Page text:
Atheists are 'good' people.

Psychology Today has a hit job on religious beliefs, which is not surprising given their love for Darwin and all things atheistic.(1)

Despite a widespread perception that religious people should behave more ethically in general, researchers find little evidence that religious people either think or behave more ethically (1). One study, found that atheists were significantly less likely than religious students to cheat on an exam (2).

Psychologists find that religious belief stunts moral development, because it commits people to a dogma, or formula, rather than working out ethical solutions for themselves (the highest stage of moral development known as post-conventional morality).

Fundamentalist religions may undermine moral reasoning. People who “know” that they are saved, may be relatively unconcerned about who is hurt by their actions in this world. A Roper survey found that after being “born again,” people are more likely to drive drunk, use illegal drugs, and engage in illicit sex (3).

I’m not much on comparing people morally, because the Bible teaches that the notion of a good person is a myth. However, one must consider the agenda of the atheist writing this article on Psychology Today. Yes, I make that prediction even though the author did not state his position on God. The author engages in cherry picking–picking out only that research which supports his position. He did not even consider that governmental systems based on atheist philosophy have resulted in the most catastrophic loss of human life in history.(2)

What the author is trying to do is to say that religious folk are psychologically immature and don’t know how to engage in moral reasoning, whereas, atheists are more developed, psychologically and intellectually. I’ll just briefly include some research that is counter to the claims of Dr. Barber:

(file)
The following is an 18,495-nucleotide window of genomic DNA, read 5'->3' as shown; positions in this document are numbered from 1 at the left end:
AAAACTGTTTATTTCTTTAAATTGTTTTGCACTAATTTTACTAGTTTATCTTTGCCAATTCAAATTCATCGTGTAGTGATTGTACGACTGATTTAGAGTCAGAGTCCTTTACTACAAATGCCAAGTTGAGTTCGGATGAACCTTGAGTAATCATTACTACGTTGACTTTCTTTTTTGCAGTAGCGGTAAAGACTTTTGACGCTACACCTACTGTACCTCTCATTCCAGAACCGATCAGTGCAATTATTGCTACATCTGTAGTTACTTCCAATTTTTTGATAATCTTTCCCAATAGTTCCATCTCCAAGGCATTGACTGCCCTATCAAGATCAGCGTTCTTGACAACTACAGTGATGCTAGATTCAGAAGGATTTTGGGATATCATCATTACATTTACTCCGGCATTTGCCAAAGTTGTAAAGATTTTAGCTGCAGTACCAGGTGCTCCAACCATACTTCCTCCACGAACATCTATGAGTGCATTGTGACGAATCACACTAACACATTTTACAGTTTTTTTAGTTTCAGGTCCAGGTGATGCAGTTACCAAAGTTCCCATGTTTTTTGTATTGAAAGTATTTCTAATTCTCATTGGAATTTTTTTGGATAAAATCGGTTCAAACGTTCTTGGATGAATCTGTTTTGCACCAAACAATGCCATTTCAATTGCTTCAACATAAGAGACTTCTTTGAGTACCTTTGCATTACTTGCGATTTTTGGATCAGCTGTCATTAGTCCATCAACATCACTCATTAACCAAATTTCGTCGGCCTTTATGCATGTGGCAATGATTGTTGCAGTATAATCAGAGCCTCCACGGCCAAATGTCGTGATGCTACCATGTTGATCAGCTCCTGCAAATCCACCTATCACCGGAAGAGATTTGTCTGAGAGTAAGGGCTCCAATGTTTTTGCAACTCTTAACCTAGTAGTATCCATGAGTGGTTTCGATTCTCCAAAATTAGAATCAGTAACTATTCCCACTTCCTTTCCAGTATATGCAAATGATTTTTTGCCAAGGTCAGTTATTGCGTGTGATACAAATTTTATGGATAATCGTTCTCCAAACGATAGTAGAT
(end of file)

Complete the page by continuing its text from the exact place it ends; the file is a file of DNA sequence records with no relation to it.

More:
1). Religious beliefs is associated with lower levels of delinquency and drug/alcohol use in adolescents
2). Religious beliefs are associated with increased self-control. This is a comprehensive review article on decades of research. Other notable findings included are that religious beliefs result in increased lifespan (25-30%), less likely to use drugs/alcohol at all ages and engage in more health promoting behavior, have higher levels of psychological well-being, more likely to stay married and be more satisfied with the marital relationship, and is associated with higher grade point averages.

Does this sound like psychological immaturity or stunted moral development? Not in the least. Here’s to hoping that Dr. Barber will do a little more homework the next time he decides to write a hit job on religion.

(1). Are religious people more ethical in their conduct? Psychology Today, N. Barber, 4/09


4 Responses

  1. Interesting stuff, Country Shrink!

    Two other avenues of attack that are worth considering: